Fans of the strange and mysterious are familiar with the Bermuda Triangle Urban Legend. However, there is a similar region in Alaska, full of the unexplained. And as you may have guessed, it’s called the Alaska Triangle.
Twice as many people go missing in the Alaska triangle than the national average. Since 1988, over 16,000 folks have disappeared in this area—never to be found. This mysterious region runs from Anchorage in the south, to Juneau in the southeast panhandle, to Barrow, a small town on the state’s northern coast.
In October 1972, a small private plane vanished while flying the Alaskan triangle. U.S. House Majority Leader Hale Boggs, Alaskan congressional representative Nick Begich, aide Russel Brown, and bush pilot Don Jonz were aboard. This tragedy brought the region to the attention of the public.
Fifty civilian planes and forty military aircraft, plus many boats, searched 32,000 square miles for the missing plane and its crew. The expansive search did not result in answers, however. Authorities found no men or plane or wreckage—not even remains. Not a trace.
Blame it On
Investigations blame Alaska’s harsh weather and unforgiving wilderness for these disappearances, however, the ingenious folks of this region blame something else.
The Tlingit call it Kushtaka or Kooshdakhaa, meaning land-otter man, a legendary shape-shifting creature that appears in numerous modern literary works. Like: Kushtaka by David Pierdomenico and William Giraldi’s novel Hold the Dark—which was made into a Netflix movie.
In Anne Mc Caffrey’s book Maelstrom: Book Two of The Twins of Petaybee, a shape-shifting deep sea otter that calls himself Kushtaka, appears.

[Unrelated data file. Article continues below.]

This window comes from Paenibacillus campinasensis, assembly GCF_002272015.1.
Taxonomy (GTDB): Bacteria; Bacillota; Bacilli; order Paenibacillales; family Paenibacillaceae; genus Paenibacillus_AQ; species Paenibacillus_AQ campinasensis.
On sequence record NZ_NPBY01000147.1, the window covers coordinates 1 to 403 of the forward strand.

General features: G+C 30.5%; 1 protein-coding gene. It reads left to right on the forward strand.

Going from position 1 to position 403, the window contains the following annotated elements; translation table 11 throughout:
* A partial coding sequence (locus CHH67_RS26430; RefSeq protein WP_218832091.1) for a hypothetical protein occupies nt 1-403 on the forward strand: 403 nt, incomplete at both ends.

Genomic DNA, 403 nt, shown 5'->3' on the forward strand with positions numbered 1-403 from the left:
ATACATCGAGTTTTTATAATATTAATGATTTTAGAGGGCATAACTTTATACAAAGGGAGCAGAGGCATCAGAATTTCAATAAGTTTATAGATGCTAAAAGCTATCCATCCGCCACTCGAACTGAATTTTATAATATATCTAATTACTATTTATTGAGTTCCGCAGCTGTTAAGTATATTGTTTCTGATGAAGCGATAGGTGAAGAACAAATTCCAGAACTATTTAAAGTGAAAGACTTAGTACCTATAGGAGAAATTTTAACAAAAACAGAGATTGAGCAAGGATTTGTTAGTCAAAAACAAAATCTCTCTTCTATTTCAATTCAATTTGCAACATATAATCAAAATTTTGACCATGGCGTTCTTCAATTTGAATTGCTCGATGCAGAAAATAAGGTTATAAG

In some accounts, the Kushtaka can assume the shape of any species of otter. Others suggest it can shift into only one kind of otter. Legends about the Kushtaka’s behavior conflict as well.
Some report it as cruel, luring Tlingit sailors to their deaths. In other retellings, it imitates the cry of a baby or woman, coaxing the person into the river. Once there, the Kushtaka shreds the person’s flesh from his/her/their body.
However, some suggest it is friendly and a hero, and saves lost persons from freezing. The Kushtaka gives the individual otter-like illusions of a family member or friend and transforms the lost soul into another Kushtaka, thus saving them from freezing.
Some researchers believe a swirling, energy vortex—a portal to another dimension—occupies the Alaska Triangle. Entities from other worlds travel through this portal into the Alaskan wilderness and take lost people back with them. This would explain why investigators never find remains.
I rather like the Kushtaka legend or travelers from another dimension explanations for the disappearance of individuals and planes in the Alaska Triangle. Kushtaka, because it’s creepy. And entities taking lost individuals to another dimension beats freezing or starving to death. How about you?